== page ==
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9 january 2010
I greatly enjoyed Michael Connelly's serial-killer novel The Poet, which I found recently in a thrift store for sixty-six cents. It is tightly wound, gruesome, and keeps the reader off-balance throughout. It's an entertainment in the Silence of the Lambs mode, if your idea of entertainment is reading about butchered corpses. But though I'll review almost anything here, I might have passed on The Poet if not for Stephen King's comment in the introduction to the Warner paperback edition:
I do not use the word classic lightly, but I believe that The Poet may well prove to be one. Sometimes a novelist sends us a wonderful message between the lines: "I am capable of much more than I thought." (xiii)A principle of literary criticism is that a critic is usually talking more about himself than about the book or author he's discussing. So we may learn less about Michael Connelly and The Poet from King's remarks than we do about Stephen King and, say, Misery, a minor classic of metafiction in its own right.
But for the moment, I'd like to take King's suggestion at face value. Which means, first of all, dismissing it. I mean, The Poet is a solid fifteen-minute egg of a book, but it's nothing you are going to want to read and re-read. It's not The Great Gatsby, or The Maltese Falcon, or even Last Chance to See. In literary terms, even especially in terms of the canon of genre fiction, there is little to choose between The Poet and a similar serial-killer novel like The Prettiest Feathers (1997) by John Philpin and Patricia Sierra (which, like The Poet, gives us the perspectives of the detective and the killer in alternating-chapter counterpoint). And there are plenty of other good serial-killer novels out there.
(What follows may be construed as containing spoilers, but the novel was published in 1996, so 14 years later, I feel OK revealing one of its plot dynamics: not least because King's introduction to the paperback hints at that same revelation, and I'm interested in that very hint.)
King's hyperbolic appreciation of The Poet hinges on two factors: one, he was surprised by its ending, and two, it creeped him out. (A book that scared Stephen King! that's like a comic who cracked up Steven Wright.) Well, as to finding a book scary, there's no accounting for subjectivity; I was recently terrified by a technical discussion of radio frequencies. And as to being surprised by a twist ending, please. The Poet nails its villain on page 416. It's 501 pages long. Unless you expect the last 85 pages of every thriller you read to be taken up with the hero having a few beers and kicking back, you know darn well that there's a twist coming, and probably another twist-and-a-half on top of that one. "Think of how you felt the first time you discovered who really killed Roger Ackroyd," King urges us (xii) – but that's the whole point. Agatha Christie invented every twist ending known to the detective novel, and ever since, all we've done is ring changes on her themes. (Not to mention that it isn't clear who killed Roger Ackroyd, after all.)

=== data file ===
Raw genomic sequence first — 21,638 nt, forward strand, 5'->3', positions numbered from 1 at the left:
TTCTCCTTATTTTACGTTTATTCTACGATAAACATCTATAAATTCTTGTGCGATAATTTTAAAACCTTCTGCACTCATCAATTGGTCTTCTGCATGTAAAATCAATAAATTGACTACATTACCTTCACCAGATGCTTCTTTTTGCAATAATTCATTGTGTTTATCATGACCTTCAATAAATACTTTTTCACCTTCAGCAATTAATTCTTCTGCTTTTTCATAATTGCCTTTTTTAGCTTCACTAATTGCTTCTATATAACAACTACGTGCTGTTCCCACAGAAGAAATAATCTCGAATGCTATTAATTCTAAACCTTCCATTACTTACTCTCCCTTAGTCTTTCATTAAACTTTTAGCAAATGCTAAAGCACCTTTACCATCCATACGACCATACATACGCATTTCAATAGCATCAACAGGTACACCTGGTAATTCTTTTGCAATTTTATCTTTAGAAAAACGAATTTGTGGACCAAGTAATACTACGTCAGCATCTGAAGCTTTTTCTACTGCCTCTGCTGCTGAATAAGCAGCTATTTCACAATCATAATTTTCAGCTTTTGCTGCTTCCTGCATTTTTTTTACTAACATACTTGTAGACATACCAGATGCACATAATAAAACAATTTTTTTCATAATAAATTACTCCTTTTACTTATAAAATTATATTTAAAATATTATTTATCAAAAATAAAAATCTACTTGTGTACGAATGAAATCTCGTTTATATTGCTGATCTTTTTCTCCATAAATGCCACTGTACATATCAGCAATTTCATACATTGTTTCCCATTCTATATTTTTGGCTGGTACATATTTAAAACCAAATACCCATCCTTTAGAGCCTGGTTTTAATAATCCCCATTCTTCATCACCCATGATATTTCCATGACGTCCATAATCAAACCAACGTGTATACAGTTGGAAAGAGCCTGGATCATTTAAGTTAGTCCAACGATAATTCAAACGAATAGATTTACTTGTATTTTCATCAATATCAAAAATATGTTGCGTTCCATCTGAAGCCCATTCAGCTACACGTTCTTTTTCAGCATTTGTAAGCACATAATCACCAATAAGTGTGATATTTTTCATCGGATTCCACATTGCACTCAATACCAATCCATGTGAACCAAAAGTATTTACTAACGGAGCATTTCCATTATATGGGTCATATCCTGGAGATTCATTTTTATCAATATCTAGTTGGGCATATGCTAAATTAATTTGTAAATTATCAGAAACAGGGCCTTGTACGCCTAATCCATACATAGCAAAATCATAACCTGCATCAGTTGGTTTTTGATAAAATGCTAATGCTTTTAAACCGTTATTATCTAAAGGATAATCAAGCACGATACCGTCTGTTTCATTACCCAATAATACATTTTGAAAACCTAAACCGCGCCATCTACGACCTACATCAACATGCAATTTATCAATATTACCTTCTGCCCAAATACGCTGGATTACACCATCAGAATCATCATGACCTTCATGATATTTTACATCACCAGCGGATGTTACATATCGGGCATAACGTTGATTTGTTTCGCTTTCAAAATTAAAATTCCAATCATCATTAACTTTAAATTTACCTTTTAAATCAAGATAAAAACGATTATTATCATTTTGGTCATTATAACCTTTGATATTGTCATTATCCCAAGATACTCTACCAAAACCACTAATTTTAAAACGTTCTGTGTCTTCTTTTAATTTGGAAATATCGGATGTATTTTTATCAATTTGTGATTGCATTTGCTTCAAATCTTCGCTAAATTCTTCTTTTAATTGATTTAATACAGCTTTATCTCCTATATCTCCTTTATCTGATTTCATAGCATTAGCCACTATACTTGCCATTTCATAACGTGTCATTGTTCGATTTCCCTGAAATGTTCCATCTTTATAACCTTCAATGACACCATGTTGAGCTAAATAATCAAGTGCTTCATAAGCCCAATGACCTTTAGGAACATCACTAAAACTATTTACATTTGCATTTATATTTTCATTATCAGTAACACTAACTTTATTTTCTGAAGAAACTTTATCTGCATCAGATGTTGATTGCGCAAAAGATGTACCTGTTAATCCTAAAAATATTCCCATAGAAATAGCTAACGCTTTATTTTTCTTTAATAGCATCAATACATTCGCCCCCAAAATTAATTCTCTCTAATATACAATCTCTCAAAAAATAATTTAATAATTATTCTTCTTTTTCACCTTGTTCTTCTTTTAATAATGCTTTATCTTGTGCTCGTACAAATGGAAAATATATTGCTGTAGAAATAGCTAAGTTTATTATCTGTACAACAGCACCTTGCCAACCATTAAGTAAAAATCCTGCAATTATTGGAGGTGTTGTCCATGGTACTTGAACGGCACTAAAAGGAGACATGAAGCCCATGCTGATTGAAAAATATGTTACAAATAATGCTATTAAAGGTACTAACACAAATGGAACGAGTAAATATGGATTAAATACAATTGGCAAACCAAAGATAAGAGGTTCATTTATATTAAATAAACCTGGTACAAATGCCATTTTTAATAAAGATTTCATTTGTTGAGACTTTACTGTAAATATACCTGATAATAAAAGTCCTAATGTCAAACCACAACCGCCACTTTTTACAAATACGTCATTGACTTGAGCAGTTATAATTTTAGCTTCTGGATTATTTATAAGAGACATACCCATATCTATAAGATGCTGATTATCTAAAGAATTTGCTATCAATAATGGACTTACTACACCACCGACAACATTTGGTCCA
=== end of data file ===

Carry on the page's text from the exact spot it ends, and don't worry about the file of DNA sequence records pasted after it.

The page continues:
I found The Poet gripping, but the most remarkable thing about it for me was not its originality (modest) or its creepiness (mild – I mean, if you were abducted by a real-life Poet you'd go mad with terror, sure, but having met Hannibal Lecter in fiction, you are not much shocked by his literary avatars; and by 2009, situations like that of The Poet were appearing on episodes of Law & Order SVU).
No, what I found intriguing about The Poet is the peculiar epoch of the novel's technology. Communications and media have been advancing at such an exponential rate that it's no longer adequate, in thinking your way into the world of a fiction, simply to adjust for its being from the era of the telephone or before, or that of the Internet or before, or some such broad-brush dating. Novels written after about 1990 fall into exceedingly narrow slices of current technology, the histories of which we'll one day be able to write by looking back at such fictions of the present moment.
The Poet takes place in a mid-1990s sliver of time when:
- Laptop computers are not unheard of
- Cell phones are unheard of
- You can make phone calls from an airplane, using a credit card to unlock the handset in the back of the seat in front of you
- The Internet is up and running, in some cases even wireless, but seems to consist mostly of monochrome screens with lots of asterisks on them
- E-mail exists only in a primitive form where documents arrive in one's "computer basket"
- Digital cameras exist, but they are a cutting-edge technology; still-photo digital cameras cost at least $1000 exclusive of all the trimmings needed to make them work, and are so rare that most cops don't even know what they are. They need to be special-ordered from a handful of dealers – and this becomes a crucial plot point in the novel's climax
All this stuff is kind of beside the point of whether the novel works as a suspenser (it does). But it's fascinating to work through all the narrative devices allowed and disallowed by the shifting technological landscapes of recent fiction. If we're still reading The Poet in 50 years, it may be as data for a detailed calibration of the onslaught of new technologies.
Connelly, Michael. The Poet. 1996. New York: Warner, 2004.